Unless a poet is rooted in his own milieu, he can't speak to any reader, feels the Oriya poet, Sitakant Mahapatra.
WHEN you talk to the man, a certain innocence stares back at you. You don't realise it is someone who never came second in anything he did. At school, he was the State topper. At each University — Utkal, Allahabad and Cambridge — he repeated the feat. Among entrants into the IAS in 1961, Sitakant Mahapatra was once again numero uno. He did his doctorate in social anthropology and was President of UNESCO's World Decade for Cultural Development. Author of countless books of verse, he was awarded the Jnanpith and the Padma Bhushan. But laurels rest lightly on his shoulders. In conversation, he chooses his words with the precision of a surgeon choosing his instrument.
Asked about the many hats he has worn, he says, "Administration was a career, it was my breadwinner. Social anthropology was another area of professional interest, of as much significance as poetry. I have translated and edited nine anthologies of the oral poetry of tribes. The latest is a UNESCO publication called They Sing Life. I have also published three academic volumes about traditional tribal society's transformation due to the modernising influences of development. I have documented the mural paintings and iconograms of four major tribes. By learning Santhali, which is akin to the language of three or four other tribes, I could converse with all these tribes." His scholastic works are in English, but he refuses to write poetry in any language other than his mother tongue Oriya. "I have always said, and believe, that poetry cannot be written in anything other than one's dream language, and that for me is Oriya. Poetry is something so intense and emotive that the magical experience can be felt and expressed only in a language that is most intimate to you." This poet, who has been translated into Chinese, Hebrew, Arabic and all the major languages of the West, considers himself extremely lucky in the matter of translations. "Some of the finest translators, themselves poets, have translated my work. Jayanta Mahapatra has translated a complete anthology, as has Bibhu Padhi. Bikram Das, who translated Gopinath Mohanty's Paraja, also translated many of my poems into English. Some of my work was translated directly from Oriya to foreign languages. Others were translated via English. I have my reservations about such re-translations. But my consolation is that the translators are major poets themselves. I got the feeling from some reviews that these translations were done with sensitivity and love for the original milieu and context."
Death is a recurring theme with this sensitive poet who seems to have had some mystic experiences. "Death is certainly one of the major experiences and areas of my poetic landscape. It comes in various forms, as various crises. It comes in the form of the enemy. I have written a poem by that name. That was about the passing of my father who was in hospital for months. All of us were very alert and guarding against the enemy. When it finally came, it was like flute-music on a summer evening. In "My Garden", death comes on a bicycle, enquires about me, chit-chats with me and departs. After this, I find that the trees and flowers are no longer the same. In yet another instance, I see him as my twin brother. We grew up together and as an elder brother Death is always at my bedside, a constant guide to me. Death holds no terror, and is a friend. It is a reality. In a sense, the entire process of living is a preparation for accompanying this friend at some point in time."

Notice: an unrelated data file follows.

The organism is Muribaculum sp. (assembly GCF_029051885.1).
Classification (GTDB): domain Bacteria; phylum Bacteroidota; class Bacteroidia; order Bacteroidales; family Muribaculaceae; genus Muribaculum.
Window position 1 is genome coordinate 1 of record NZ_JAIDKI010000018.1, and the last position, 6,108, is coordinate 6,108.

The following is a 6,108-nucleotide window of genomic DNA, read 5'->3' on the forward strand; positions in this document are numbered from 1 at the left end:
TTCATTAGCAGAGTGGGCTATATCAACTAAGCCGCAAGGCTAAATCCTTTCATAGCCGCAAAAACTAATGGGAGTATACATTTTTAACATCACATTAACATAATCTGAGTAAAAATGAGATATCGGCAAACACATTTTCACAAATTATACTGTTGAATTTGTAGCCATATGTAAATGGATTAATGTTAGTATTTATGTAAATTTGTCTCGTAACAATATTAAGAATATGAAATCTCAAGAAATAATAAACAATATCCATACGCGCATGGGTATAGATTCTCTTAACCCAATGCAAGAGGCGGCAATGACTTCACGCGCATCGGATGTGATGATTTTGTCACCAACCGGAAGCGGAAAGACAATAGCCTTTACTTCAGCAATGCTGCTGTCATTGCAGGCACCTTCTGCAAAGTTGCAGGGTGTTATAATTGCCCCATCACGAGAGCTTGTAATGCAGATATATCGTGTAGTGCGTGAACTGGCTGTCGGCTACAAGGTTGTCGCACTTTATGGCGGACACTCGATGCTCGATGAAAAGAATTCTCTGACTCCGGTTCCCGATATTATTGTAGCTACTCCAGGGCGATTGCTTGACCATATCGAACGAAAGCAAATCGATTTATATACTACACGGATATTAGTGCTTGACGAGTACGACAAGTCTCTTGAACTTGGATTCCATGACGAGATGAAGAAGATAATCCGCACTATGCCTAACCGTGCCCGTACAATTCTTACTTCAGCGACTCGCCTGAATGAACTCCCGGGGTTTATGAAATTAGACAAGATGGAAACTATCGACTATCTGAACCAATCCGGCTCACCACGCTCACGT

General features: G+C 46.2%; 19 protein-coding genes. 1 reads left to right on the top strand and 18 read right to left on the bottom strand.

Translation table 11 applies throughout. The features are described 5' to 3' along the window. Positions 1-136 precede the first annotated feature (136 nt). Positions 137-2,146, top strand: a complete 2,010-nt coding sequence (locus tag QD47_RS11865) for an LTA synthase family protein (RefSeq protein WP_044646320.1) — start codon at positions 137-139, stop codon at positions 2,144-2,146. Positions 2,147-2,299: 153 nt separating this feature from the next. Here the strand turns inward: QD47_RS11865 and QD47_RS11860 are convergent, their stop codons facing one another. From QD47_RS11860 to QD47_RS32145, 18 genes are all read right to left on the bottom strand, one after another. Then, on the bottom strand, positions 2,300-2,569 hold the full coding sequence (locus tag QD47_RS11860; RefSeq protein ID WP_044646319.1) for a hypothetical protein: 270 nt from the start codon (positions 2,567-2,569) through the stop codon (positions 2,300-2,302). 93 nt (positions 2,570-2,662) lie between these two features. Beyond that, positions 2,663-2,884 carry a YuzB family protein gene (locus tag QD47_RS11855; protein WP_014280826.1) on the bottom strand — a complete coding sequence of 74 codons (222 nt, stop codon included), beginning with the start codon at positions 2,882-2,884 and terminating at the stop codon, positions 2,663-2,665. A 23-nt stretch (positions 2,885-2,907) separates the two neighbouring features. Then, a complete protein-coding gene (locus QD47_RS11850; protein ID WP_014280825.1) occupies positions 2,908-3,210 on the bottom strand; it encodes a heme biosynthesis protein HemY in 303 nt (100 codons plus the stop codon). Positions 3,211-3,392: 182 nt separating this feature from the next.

Sitakant Mahapatra grew up on the banks of the Chitrotpala, a tributary of the great Mahanadi. He would go back to that river again and again — while at Ravenshaw College in Cuttack, and much later in life. "The cultural landscape in which I grew up and the language of the rural surroundings are a part of me. If I close my eyes, I can now be standing on a boat, seeing the flowers and smelling the aroma of the village. I have travelled all over the world, but have always carried my village with me." Yet, his verses touch a chord in readers in remote parts of the globe. How? "Perhaps there are some universal verities that every poet has to handle. All intimate poetry becomes, to an extent, universal. It is not possible or desirable, for any poet of significance to forget his milieu, the local culture or the intimacy of his linguistic apparatus. Only then can he speak out to a reader, anywhere. Perhaps, my translators have been able to reach out to the readers in those languages. Poetry has that possibility, such energy."
Alive and well
Today, at 68, this soft-spoken poet-scholar sees a bright future for poetry, in spite of the challenges of modern times and changing mores. "I have noticed enormous passion for poetry among the younger generation. This is not reflected only in poetry readings but also in the large number of literary journals and poems published. I see very positive signs — especially in rural areas from where I get cards and letters from unknown people and the youth. What saddens me is the urban scene where the educated elite seem to be drifting away from the main currents of their own literature. But on the whole, the picture is bright. Of course, demolitions are taking place, new structures coming up. This has happened at all times. It is the inexorable law of social dynamics. But poetry is very much alive in our society".